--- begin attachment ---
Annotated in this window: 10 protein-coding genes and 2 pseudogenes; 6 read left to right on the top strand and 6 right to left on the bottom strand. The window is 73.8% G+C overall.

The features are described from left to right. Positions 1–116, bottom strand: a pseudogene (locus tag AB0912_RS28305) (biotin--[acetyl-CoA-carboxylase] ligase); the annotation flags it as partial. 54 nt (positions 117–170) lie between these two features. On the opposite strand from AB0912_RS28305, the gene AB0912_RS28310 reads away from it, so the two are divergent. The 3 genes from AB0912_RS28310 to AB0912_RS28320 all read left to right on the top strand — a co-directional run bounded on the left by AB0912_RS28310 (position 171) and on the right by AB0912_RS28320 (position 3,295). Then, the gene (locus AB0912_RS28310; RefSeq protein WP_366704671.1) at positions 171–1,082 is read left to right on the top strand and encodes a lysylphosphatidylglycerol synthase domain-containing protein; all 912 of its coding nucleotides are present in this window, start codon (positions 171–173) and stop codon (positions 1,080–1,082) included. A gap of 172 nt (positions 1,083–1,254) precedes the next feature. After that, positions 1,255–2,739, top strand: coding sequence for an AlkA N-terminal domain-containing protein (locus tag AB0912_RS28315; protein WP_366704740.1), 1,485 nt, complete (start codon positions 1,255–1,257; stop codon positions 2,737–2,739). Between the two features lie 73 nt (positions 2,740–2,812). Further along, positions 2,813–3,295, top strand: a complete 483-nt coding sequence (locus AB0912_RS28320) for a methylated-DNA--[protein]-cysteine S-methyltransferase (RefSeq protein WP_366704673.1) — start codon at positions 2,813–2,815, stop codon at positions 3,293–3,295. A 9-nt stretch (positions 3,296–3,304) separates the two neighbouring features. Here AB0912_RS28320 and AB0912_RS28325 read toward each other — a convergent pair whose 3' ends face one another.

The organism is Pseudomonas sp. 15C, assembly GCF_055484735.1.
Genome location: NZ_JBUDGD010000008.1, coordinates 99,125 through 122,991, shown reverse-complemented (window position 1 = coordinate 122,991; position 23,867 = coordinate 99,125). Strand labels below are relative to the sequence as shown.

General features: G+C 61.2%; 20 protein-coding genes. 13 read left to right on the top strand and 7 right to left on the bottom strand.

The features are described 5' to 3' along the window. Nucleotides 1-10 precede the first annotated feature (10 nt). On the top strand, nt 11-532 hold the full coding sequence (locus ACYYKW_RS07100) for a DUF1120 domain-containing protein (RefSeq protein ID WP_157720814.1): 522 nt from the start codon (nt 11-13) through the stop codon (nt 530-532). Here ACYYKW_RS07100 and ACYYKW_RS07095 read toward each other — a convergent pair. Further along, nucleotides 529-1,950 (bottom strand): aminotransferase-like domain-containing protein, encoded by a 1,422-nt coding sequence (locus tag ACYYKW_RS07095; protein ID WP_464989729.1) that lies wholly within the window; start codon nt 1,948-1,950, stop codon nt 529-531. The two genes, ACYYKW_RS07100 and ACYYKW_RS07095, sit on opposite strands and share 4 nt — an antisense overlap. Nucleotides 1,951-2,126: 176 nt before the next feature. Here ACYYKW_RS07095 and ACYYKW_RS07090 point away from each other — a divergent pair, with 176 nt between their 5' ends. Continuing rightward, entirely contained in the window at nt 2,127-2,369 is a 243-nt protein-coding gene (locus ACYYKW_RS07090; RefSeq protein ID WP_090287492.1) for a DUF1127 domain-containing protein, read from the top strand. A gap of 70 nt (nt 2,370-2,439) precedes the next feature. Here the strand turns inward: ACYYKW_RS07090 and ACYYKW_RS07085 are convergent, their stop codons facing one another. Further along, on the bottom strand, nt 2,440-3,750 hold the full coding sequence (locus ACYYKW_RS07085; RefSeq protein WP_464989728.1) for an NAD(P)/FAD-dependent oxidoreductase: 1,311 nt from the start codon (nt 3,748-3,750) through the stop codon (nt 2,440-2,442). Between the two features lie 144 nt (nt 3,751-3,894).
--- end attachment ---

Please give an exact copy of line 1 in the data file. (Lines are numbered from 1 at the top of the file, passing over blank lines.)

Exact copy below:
Annotated in this window: 10 protein-coding genes and 2 pseudogenes; 6 read left to right on the top strand and 6 right to left on the bottom strand. The window is 73.8% G+C overall.